Noting that mental disorders and neurological illnesses affect some 400 million people worldwide, the Director-General of the World Health Organization (WHO), Dr. Gro Harlem Brundtland, has launched WHO’s new Global Strategies for Mental Health. [The first Surgeon General’s report on the issue of mental health has been released in the US. See pages 89-10L]
Psychiatric disorders and neurological diseases are amongst the most important contributors to the global burden of disease,” Dr. Brundtland said at a press conference in Beijing. “In 1998, these disorders were estimated to account for almost 12% of the deaths and lost productivity due to all diseases and injuries globally.”
WHO’s Director-General emphasized that the traditional way of prioritizing health problems, based on prevalence and mortality, has important limitations. Prevalence rates, she said, do^iiot take into account the severity and duration of disease-related disability, while the number of deaths does not take into consideration the non-fatal outcomes of illness. For many years, the burden of psychiatric and neurological conditions has been underestimated because of these limitations. This, Dr. Brundtland said, has had obvious consequences for budget allocation and policy planning.
Underpinning WHO’s approach is a belief that mental health goes beyond the mere absence of mental or neurological disorders, and that psychological well-being is an integral part of mental health. Dr. Brundtland described poverty as a major obstacle to well-being. “More than three billion people—that is, half of the world’s population—still remain poor and live on less than two US dollars per day. Of these, 1.3 billion live on less than one dollar a day,” she pointed out.
WHO’s strategies also address the social stigma, misconceptions, anddiscrimination associated with neuropsychiatric conditions, as well as the human rights of mentally ill people. “Very often and in many countries, individuals who are affected by neuropsychiatric disorders endure doublesuffering,…from the conditions themselves and from the social,
stigma and discrimination attached to them. In this respect, every country is a developing country,” said Dr. Brundtland.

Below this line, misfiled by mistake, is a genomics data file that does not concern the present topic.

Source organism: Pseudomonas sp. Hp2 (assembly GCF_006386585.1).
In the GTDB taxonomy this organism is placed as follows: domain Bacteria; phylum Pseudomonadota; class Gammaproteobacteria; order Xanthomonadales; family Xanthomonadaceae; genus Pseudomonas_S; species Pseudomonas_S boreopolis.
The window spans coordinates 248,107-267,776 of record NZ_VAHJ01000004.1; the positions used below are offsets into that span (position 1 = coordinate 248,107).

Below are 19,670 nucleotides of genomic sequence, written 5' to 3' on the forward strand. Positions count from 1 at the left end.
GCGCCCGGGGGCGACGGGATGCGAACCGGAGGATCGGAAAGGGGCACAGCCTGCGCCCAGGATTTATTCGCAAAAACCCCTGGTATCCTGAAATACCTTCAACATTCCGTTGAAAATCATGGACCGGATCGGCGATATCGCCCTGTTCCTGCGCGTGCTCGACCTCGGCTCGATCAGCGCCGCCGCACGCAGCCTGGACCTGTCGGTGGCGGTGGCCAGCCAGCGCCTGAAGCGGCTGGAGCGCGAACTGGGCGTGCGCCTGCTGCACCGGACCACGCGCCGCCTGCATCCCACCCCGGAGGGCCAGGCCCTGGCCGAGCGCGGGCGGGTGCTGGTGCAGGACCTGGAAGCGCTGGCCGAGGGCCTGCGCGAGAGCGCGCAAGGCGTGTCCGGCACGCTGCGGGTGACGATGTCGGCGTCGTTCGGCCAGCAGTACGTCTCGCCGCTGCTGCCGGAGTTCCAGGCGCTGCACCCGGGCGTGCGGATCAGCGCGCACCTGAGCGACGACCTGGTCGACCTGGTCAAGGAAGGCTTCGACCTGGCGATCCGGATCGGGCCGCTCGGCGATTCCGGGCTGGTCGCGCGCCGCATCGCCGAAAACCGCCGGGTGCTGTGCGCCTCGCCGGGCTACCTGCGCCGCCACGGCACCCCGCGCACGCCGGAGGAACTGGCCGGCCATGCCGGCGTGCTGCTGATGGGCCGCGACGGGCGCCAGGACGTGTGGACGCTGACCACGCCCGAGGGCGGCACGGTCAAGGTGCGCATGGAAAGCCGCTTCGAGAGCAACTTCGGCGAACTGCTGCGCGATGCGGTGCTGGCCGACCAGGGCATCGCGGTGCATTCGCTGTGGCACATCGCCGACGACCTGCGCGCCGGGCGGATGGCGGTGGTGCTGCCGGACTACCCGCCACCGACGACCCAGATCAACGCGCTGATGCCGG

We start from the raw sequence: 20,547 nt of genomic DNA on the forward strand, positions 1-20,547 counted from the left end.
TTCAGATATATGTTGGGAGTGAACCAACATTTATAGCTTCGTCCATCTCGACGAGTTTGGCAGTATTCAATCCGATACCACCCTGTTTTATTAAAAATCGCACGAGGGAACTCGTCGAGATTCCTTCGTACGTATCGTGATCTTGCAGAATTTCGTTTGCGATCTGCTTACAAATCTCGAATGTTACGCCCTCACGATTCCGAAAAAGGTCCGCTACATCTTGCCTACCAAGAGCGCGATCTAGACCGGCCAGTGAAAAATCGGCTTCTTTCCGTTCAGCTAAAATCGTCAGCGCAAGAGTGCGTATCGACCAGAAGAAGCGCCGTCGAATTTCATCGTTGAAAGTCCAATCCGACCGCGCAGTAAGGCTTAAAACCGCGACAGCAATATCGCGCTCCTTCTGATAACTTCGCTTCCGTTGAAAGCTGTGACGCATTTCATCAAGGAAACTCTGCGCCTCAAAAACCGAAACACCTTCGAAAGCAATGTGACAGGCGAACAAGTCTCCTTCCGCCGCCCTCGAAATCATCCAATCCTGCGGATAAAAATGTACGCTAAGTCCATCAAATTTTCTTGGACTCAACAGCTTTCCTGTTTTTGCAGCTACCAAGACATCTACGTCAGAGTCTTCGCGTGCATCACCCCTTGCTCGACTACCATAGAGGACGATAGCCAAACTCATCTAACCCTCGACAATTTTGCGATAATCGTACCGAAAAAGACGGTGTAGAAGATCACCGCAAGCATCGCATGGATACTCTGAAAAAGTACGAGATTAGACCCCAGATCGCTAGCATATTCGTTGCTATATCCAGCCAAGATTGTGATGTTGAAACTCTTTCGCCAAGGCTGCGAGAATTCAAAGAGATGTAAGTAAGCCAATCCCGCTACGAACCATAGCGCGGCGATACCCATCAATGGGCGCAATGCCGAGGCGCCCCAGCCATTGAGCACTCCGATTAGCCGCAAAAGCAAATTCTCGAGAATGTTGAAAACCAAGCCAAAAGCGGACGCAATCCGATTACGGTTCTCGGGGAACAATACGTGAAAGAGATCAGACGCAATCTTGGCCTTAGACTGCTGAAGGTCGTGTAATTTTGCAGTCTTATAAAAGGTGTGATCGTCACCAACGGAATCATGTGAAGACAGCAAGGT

Death Rates of
I I he Institute of Medicine
(IOM) has released the report of a study of the causes and rates of death among the nearly 70,000
I soldiers, sailors, airmen, and marines who participated in one or more of five selected series of atmospheric nuclear tests during the 1950s. These servicepeople were present at tests conducted in the Nevada desert or in the South Pacific. Approximately 30% have since died, and the question remains whether some percentage of these deaths are attributable to radiation exposure.
IOM researchers looked at whether participants’ death rates were
higher than those of a comparison group of nearly 65,000 military personnel serving at the same time but not involved in the nuclear tests.
The researchers found no difference between the study and comparison groups in overall death rates or in total deaths from cancer. Participants in the nuclear tests had a 14% higher death rate from leukemia than those in the comparison group, although the difference was not statistically significant.
The death rate from leukemia among participants in the Nevada desert tests was 50% higher than that of military personnel from similar units who did not take part in atomic tests.
Participants in the South Pacific tests did not differ from their comparison group in leukemia death rates.
Deaths from prostate cancer were 20% higher among test participants than among the comparison group, and the difference was even greater for nasal cancer.